It’s not clear what exactly prompted the move, although it follows the largest show of public dissent against the ruling Communist Party in more than 30 years by residents fed up with constant testing, quarantines, travel restrictions, rolling lockdowns and business closures.
Here’s a look at the changes known as the “New Ten Requirements” announced on Wednesday.
WHAT ARE THE BIGGEST CHANGES?
Among the most significant changes is one that allows people who test positive for COVID-19 but show no or only mild symptoms to recuperate at home rather than being forced into one of the government field hospitals that have become notorious for overcrowding, lights that stay on 24 hours and poor food and hygiene.
Where cases are discovered, lockdowns will be limited to specific apartment floors or buildings. Before, such lockdowns would encompass entire communities, districts and even cities. Widespread lockdowns were a significant factor behind protests in the spring in Shanghai and other cities.
Authorities have reduced the requirement to produce a “health code” on a smartphone app that tracks virus testing and the user’s proximity to areas deemed at high risk of infection and shows test results.
Health codes will still be required for “special places,” including schools, hospitals and nursing homes. That leaves considerable ambiguity. Restaurants in Shanghai and Beijing were still requiring a negative test within the last 48 hours for indoor dining Thursday.
One problem with the change: Centers that provided immediate, free PCR testing with results available overnight are becoming harder and harder to find.
WHAT ELSE CHANGED?
Other relaxations are more subtle but still significant, like the length of lockdowns, which can only last five days if no new cases are detected. That’s a major change from the open-ended lockdowns that could drag on for weeks and leave residents with no information or ability to plan ahead.
Restrictions on the sale of cold and cough medicine are also being lifted. During the height of the pandemic, such over-the-counter medications could only be purchased through a lengthy application process. While never clearly explained, the rules were thought to be aimed at those trying to cover up COVID-19 symptoms to avoid being tested and sent to quarantine. Just visiting a pharmacy risked triggering the health code smartphone app, resulting in a visit from hazmat-attired health authorities and police.
More emphasis is also being placed on providing the elderly with vaccines and booster shots, and a greater focus will be placed on members of the population who suffer from cardiovascular diseases, diabetes and other underlying factors that can increase vulnerability to COVID-19.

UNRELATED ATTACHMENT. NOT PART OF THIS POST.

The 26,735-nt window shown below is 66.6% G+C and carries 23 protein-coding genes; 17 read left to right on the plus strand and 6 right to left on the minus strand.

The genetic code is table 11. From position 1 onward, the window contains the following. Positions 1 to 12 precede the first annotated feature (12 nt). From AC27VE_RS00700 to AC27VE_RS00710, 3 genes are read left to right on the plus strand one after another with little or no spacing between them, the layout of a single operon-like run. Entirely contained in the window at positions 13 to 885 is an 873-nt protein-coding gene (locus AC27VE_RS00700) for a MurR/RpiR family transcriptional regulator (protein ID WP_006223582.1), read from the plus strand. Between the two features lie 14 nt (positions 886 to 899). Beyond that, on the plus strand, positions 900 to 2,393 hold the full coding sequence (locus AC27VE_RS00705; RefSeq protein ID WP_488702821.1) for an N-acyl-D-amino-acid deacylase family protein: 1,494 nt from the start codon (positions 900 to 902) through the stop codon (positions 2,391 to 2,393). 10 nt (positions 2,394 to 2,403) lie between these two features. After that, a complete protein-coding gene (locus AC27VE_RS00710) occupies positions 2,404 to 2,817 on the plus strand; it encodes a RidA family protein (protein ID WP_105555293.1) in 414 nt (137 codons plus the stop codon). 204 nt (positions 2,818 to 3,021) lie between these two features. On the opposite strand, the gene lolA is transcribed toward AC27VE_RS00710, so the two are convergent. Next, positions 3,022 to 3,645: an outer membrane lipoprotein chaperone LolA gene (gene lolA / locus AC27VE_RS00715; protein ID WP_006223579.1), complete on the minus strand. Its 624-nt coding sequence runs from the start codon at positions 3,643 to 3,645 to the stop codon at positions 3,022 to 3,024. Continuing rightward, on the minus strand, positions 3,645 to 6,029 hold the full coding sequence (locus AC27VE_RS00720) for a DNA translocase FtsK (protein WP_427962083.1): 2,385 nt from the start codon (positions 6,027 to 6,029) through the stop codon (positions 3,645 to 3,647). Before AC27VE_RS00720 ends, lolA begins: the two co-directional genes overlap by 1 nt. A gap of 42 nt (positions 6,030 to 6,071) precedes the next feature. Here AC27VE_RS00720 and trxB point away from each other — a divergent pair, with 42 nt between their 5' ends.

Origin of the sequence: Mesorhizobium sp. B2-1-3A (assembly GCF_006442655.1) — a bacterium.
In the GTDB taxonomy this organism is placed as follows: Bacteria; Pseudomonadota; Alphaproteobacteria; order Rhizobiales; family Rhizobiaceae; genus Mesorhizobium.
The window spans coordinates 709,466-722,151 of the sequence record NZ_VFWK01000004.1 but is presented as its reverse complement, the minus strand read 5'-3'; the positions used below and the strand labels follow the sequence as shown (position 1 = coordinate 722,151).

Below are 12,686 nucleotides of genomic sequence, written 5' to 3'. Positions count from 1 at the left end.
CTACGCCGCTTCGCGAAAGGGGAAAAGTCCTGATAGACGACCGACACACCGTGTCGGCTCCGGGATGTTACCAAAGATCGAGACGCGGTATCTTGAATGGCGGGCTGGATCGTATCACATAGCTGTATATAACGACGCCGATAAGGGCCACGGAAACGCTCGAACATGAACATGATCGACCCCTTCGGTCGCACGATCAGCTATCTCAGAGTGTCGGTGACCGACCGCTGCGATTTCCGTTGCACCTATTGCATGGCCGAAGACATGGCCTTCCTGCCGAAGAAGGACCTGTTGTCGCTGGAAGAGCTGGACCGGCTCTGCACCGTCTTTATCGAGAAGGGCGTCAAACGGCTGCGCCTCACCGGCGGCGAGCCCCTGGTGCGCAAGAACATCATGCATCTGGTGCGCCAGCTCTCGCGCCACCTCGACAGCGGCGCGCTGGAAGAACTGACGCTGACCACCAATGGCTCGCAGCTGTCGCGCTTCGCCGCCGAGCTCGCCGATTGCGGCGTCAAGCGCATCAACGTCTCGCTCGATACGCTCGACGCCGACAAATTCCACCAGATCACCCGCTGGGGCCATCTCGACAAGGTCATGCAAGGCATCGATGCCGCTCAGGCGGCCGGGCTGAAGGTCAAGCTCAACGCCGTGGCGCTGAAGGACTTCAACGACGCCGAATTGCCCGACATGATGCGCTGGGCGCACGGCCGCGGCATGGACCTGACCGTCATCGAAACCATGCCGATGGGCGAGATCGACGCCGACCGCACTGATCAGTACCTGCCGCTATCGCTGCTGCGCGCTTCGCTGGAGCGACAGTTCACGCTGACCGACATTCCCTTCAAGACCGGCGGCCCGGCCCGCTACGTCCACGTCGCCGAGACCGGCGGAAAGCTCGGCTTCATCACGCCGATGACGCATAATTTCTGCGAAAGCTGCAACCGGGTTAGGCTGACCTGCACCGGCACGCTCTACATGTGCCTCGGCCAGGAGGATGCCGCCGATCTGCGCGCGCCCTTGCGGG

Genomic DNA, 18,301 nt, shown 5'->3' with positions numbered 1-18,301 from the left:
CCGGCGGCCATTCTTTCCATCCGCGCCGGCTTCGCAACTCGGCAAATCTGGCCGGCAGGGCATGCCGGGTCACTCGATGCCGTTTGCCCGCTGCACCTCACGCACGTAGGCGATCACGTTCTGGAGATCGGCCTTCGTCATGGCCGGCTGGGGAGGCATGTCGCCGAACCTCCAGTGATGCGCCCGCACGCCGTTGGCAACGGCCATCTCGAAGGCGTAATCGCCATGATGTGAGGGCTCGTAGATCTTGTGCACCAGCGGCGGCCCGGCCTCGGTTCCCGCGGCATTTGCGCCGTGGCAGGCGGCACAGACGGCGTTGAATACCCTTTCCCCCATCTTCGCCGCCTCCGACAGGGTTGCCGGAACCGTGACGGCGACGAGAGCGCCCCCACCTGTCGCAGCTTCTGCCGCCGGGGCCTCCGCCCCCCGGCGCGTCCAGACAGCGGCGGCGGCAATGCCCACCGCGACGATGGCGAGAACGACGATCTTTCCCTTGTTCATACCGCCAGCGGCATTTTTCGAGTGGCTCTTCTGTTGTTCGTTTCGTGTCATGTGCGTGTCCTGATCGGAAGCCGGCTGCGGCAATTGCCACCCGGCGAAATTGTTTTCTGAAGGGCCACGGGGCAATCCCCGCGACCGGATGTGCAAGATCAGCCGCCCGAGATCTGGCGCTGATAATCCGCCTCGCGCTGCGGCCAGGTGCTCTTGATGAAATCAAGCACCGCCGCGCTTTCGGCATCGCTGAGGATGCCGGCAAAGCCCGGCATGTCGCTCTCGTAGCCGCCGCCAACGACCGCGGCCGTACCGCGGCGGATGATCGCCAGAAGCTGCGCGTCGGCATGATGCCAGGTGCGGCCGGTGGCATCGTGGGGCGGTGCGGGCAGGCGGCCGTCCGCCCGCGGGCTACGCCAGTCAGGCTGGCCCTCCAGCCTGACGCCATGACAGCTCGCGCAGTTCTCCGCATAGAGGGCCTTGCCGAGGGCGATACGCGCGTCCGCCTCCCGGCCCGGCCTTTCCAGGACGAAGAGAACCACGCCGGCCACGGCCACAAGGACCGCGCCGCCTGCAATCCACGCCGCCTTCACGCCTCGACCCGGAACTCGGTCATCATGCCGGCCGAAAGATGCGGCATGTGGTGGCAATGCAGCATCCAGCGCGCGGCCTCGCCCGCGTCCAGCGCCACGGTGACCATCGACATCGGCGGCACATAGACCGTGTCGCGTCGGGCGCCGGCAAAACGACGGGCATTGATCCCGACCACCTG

Local governments are also barred from suspending business and public transportation in areas not considered at risk. They are also forbidden from blocking fire exits – an apparent reference to the apartment fire in the western city of Urumqi last month that helped set off the street protests. In theory, that would prevent some of the more extreme measures taken to block people into their homes, like locking their doors from the outside, welding steel bars across passages and fencing in entire communities.
Schools without cases will be required to return to in-person classes, and emergency patients who do not have a recent negative test can no longer be barred from hospitals.
WHAT’S THE EFFECT ON CHINA’S SOCIETY, ECONOMY, POLITICS?
The new measures will likely take some time to be implemented and leave considerable wiggle room to keep some restrictions in place. Communities whose health care resources are barely adequate at the best of times will likely be the last to drop what they see as the last line of defense against potentially overwhelming outbreaks.
In the cities, the effect appears to have been more immediate. Subways and busses in Beijing, Shanghai and other major cities are packed with commuters returning to the office.
But the new requirements don’t address is international travel. China’s borders remain largely closed while the rest of the world opens up, although it did reduce the quarantine time for international arrivals from seven to five days at a designated location, followed by three days of isolation at their place of residence.
Politically, the easing of regulations may take some pressure off the regime of President Xi Jinping, who is considered China’s most authoritarian leader since Mao Zedong and recently awarded himself a third five-year term in power. Xi faces no term limits and has packed the top party ranks with loyalists, but the street protests were a reminder of the limits of public patience.
“Zero-COVID” has been touted as Xi’s success, and the party is averse to backtracking or admitting mistakes, so some have put forward the notion that China will gradually adopt an approach of “zero-COVID in name only.” That would give China the authority to reimpose controls as it sees fit and punish opponents and critics from among the general public, intellectuals, the business community and even athletes.
In an editorial on the latest regulations – the ninth set released by China since the Pandemic began in late 2019 – the Communist Party newspaper Global Times struck a victorious tone and conceded no errors or overreach.
“We can say that we have come through the most difficult times,” the paper said. “Nearly three years of an exceptionally difficult ‘national fight against the epidemic,’ countless people have made sacrifices, endured hardships and paid an effort to win this battle.”